3: Attaching the bridge
    A few months later, once the implants have bonded to the bone, your dentist will take impressions of the locations of the implants. He will work with a dental laboratory to fabricate your final bridge(s). The final bridge(s) is/are securely installed on top of the implants. 4: End result Your new teeth should be comfortable, secure, and with similar chewing capacity to your natural teeth. People who have had traditional dentures before getting a fixed bridge often describe this as life-changing.

    ALTERNATIVES TO A FIXED BRIDGE
    Implant Retained Overdenture with Attachments
    An alternative to a fixed bridge is a removable full denture, which is anchored on implants that have attachments screwed into them. This is an economical method for increasing the stability and retention of a denture. Because the denture still rests on the soft tissues and bone, this option does not prevent bone loss under the denture. Chewing strength is greater than with a full denture without implants but is significantly less than with a fixed bridge or a bar retained overdenture. This option is more predictable in the lower jaw than the upper. Please consult with Dr. Stanton if you are interested in an implant retained overdenture with attachments.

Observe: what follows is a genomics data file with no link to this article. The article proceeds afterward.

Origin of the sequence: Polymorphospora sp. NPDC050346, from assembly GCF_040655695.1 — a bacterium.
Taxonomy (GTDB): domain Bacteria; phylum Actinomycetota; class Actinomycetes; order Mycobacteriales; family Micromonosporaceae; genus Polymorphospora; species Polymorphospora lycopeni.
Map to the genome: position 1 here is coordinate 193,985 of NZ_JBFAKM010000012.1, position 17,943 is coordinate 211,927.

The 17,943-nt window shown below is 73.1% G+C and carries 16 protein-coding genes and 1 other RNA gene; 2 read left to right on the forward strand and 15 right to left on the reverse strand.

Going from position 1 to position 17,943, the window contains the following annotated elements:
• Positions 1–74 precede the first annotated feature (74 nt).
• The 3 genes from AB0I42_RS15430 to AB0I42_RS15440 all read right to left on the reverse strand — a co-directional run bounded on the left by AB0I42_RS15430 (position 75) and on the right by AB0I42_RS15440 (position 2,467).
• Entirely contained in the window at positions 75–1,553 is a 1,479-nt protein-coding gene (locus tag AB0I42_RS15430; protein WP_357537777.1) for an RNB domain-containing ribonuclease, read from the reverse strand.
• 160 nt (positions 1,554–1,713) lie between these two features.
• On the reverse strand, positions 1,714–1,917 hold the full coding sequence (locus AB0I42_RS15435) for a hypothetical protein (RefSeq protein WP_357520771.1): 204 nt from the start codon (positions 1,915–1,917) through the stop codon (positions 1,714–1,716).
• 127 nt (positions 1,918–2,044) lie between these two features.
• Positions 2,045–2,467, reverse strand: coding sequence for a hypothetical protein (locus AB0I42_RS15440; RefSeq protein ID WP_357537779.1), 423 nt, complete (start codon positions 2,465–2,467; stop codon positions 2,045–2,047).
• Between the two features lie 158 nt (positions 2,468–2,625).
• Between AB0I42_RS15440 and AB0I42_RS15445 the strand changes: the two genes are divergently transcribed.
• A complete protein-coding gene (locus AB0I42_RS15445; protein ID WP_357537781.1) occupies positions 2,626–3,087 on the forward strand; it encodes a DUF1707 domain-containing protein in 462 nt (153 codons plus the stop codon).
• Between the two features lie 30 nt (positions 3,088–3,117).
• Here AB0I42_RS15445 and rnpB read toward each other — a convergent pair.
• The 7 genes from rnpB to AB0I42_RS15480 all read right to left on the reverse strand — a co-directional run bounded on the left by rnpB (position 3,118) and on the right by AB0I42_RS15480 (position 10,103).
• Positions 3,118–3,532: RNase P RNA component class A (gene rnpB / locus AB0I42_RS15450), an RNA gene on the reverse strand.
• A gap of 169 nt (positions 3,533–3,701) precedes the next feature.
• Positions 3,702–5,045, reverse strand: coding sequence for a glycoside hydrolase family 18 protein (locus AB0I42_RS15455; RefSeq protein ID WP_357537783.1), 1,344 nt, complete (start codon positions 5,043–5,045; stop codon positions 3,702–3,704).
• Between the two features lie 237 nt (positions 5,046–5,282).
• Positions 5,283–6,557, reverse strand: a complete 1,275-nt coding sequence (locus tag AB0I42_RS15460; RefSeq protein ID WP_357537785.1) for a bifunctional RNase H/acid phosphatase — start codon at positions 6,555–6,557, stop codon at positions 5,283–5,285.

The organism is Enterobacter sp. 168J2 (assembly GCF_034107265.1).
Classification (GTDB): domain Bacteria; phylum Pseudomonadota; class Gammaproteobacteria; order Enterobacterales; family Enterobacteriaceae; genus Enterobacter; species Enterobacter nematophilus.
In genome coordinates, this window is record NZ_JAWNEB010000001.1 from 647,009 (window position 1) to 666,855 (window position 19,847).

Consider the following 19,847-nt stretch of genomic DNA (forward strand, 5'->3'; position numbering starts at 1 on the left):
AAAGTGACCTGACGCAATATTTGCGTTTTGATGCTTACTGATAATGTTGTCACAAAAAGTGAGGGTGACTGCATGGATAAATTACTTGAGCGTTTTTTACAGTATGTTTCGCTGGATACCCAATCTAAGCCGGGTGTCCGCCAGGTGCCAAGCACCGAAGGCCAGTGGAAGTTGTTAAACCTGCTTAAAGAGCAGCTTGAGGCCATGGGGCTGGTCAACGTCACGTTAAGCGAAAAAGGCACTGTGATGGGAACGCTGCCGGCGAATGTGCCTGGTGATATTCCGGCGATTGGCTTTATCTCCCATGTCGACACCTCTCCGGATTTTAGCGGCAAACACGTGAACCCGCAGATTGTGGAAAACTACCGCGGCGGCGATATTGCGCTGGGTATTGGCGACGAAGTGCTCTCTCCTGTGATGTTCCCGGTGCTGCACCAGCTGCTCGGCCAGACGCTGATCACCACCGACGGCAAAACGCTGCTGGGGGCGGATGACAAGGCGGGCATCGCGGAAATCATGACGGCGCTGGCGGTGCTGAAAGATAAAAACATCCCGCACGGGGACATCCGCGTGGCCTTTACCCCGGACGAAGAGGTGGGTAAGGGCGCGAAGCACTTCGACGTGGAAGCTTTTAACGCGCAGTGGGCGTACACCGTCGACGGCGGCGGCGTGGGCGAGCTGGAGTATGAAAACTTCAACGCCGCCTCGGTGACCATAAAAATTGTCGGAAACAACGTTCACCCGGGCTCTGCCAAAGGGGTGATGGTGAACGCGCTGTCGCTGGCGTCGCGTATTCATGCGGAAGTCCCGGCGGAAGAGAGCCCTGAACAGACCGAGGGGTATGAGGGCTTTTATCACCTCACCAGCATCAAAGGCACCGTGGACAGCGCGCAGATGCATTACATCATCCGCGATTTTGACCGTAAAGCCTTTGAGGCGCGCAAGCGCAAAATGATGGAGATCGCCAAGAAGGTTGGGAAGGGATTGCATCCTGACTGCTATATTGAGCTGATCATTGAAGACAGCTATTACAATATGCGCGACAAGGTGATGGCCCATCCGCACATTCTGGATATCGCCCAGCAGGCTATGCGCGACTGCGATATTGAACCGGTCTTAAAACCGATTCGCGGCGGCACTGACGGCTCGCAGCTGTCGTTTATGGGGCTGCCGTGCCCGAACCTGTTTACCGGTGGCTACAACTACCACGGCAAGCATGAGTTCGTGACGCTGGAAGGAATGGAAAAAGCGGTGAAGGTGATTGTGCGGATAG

Removable, Implant Bar Retained Overdenture
    A removable full denture that is connected to a bar attachment, which in turn is anchored on 2-6 implants. Additional implants allow a larger bar that extends back under the back teeth on the denture. This allows additional support and retention of the denture. Additional support by a larger bar increases the chewing strength and decreases the amount of the denture lying of the gum tissues and bone. The reduced pressure on the gums and bone decreases the bone loss under the denture.
    This procedure is common in the upper and lower jaws. Additional implants are needed in the upper jaw due to the poorer quality of jawbone. Please consult with Dr. Stanton if you are interested in an implant bar retained overdenture.
    Removable Full Denture
    A denture that is loosely placed on top of the gum to cover the lost teeth. This alternative has no real advantages – except for its low price and easy installation.
    The disadvantages are many: decreased chewing ability, discomfort in eating, poor esthetics, affected speech, and sore gums from denture movement. Moreover, a full denture placed in the upper jaw severely reduces the sense of taste.
  • Extraction with Ridge Preservation